# Math formula to determine if a point lies inside/outside a 2D triangle

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Hello guys, I'm trying to come up with a mathematical formula to determine if a point is inside a triangle, outside a triangle or on the edge of a triangle. This is a 2D Triangle. Now let's say the triangle is represented with 3 vectors a, b and c in clockwise order. And we'll let the point be p. Does anyone have any clue on how to do this? I was thinking about clipping, but not sure how to represent this mathematically.

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Nevermind, I think I got it.

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Let me know if the following works for you. It should be practical and will determine if a point P is within a triangle defined by three points that are ordered counter-clockwise, as you required.

Suppose you have the three points A(a1, a2), B(b1, b2) and C(c1,c2), which are ordered counter-clockwise.

Suppose you wish to test whether or not the point P(p1, p2) is within or on the perimeter of the triangle defined by ABC.

Let R = (2(a1^2 + a2^2 + a1*p1 + a2*p2 - b1*p1 - b2*p2) + 4(b1^2 + b2^2) - 6(a1*b1 + a2*b2))*(b1 - a1) / (2(a1^2 + a2^2 + b1^2 + b2^2 - 2a1*b1 - 2a2*b2) + a1.

Let Q = -(p1 - R) / (b2 - a2).

To know whether a point is within the triangle will take a minimum of one test for Q, or a maximum of three tests. If Q is positive for any of the tests, then the point is outside the triangle. If Q is less-than or equal-to zero for all three tests, then the point is within the triangle or on its perimeter.

For the first test, you would use the two points A and B of the triangle. If Q was positive, you would not need to perform any more tests to know that the point P was outside the triangle. If Q was negative for the test with A, B, you would need to make a second test with the points B and C. To do that, you would replace A with B, and B with C in the above equations and then solve for Q. Apply a similar procedure a third time if needed.

First test: A and B.
Second test: B and C.
Third test: C and A.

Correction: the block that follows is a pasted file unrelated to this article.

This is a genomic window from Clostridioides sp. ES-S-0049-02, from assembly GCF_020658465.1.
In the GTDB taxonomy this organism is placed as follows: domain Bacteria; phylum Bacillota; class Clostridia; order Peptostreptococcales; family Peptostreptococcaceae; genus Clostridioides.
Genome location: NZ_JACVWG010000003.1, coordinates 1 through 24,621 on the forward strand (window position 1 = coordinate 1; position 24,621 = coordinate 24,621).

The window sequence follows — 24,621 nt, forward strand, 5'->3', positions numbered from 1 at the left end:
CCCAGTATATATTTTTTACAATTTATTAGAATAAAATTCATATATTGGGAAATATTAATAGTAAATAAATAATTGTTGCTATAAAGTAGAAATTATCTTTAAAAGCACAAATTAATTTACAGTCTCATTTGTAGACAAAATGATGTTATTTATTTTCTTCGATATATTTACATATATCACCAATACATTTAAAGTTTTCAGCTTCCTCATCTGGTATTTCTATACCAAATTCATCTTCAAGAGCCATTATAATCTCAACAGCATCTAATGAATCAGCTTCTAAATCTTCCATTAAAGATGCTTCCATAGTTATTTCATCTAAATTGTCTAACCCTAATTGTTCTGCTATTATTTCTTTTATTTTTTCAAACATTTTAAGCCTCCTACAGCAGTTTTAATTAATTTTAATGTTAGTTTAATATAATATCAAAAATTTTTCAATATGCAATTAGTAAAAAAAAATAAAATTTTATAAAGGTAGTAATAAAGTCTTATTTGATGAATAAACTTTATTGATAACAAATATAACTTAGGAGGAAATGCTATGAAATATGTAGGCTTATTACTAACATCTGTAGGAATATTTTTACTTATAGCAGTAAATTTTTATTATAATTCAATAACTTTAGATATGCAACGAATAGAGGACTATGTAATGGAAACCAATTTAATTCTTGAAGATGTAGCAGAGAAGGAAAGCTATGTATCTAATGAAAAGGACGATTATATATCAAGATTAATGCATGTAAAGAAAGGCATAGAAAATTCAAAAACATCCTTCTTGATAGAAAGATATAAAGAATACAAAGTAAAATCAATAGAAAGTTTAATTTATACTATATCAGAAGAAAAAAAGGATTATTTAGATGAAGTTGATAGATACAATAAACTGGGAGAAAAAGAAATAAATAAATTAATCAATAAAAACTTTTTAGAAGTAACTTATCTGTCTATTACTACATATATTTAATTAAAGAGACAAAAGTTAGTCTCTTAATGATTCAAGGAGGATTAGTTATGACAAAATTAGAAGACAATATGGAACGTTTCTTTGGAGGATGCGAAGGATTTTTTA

I hope this helps. If there is a slight error in a sign or something, let me know.

Take care, and good luck.

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If A, B and C are your vertices then you can represent the point P as A+(B-A)u+(C-A)v. If u>=0, v>=0 and u+v<=1 then P is in the triangle formed by A, B and C. You can form a 3X3 matrix with columns B-A, C-A and P-A then reduce it to find u and v. If the last row isn't all zeros then P doesn't lie in the plane of A, B and C.

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The plane of ABC is the entire XY-plane. He wants to determine if the point is in a 2D triangle. Taken from your last statement.

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My mistake, but it still applies. Rather than reducing a matrix you can just use u=(v2.x*v3.y-v2.y*v3.x)/(v1.y*v2.x-v1.x*v2.y) and v=(v1.y*v3.x-v1.x*v3.y)/(v1.y*v2.x-v1.x*v2.y) where v1=B-A, v2=C-A and v3=P-A. Which looking at that you are just finding the intersection of A+V1*u and P-V2*v.

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Quote:
 Original post by LilBudyWizerMy mistake, but it still applies. Rather than reducing a matrix you can just use u=(v2.x*v3.y-v2.y*v3.x)/(v1.y*v2.x-v1.x*v2.y) and v=(v1.y*v3.x-v1.x*v3.y)/(v1.y*v2.x-v1.x*v2.y) where v1=B-A, v2=C-A and v3=P-A. Which looking at that you are just finding the intersection of A+V1*u and P-V2*v.

i concur, thats the best way to do it. take note of the common terms you can take out.

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Using the original method I wrote above isn't bad since if you calculate a1^2 and b1^2 in the first test and then need to do a second test, you don't need to calculate b1^2 again since it will replace a1^2, etc.

If he has the proper functions, he could do what you guys suggest. That is, basically a change of basis and then a check of the components.

If he has a solver, he would just need to perform a change of basis to the vector AB and AC frame. Then transform the point into that frame and if the components are both greater than 1, than the point is outside the triangle.

I must admit, I am more used to working mathematical problems on paper than solving with a computer.

I still like the method previously. hehe.

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The first test would take:
21 multiplications
2 divides
9 subtractions

The other tests would have less since some results from the previous could be applied to the next.

lol.

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Since this is the math board, here's a more "mathy" description of a way to solve this using Barycentric Coordinates:

http://graphics.cs.ucdavis.edu/GraphicsNotes/Barycentric-Coordinates/Barycentric-Coordinates.html

From http://www.dracat.net/~wyvern/papers/barycentric.doc you can use a simple formula for 2D:
For a triangle <<x1,y1> <x2,y2> <x3,y3>> and some point <x0,y0>:
b0 = (x2 - x1) * (y3 - y1) - (x3 - x1) * (y2 - y1)
u = ((x2 - x0) * (y3 - y0) - (x3 - x0) * (y2 - y0)) / b0
v = ((x3 - x0) * (y1 - y0) - (x1 - x0) * (y3 - y0)) / b0
w = ((x1 - x0) * (y2 - y0) - (x2 - x0) * (y1 - y0)) / b0

The point <x0,y0> lies inside the triangle iff u,v,w >= 0 (if speed is an issue you can do early rejection and/or multiply by 1/b0 rather than doing those divides)

This is the same as LilBudy's method, just on a silver platter :)

-nohbdy

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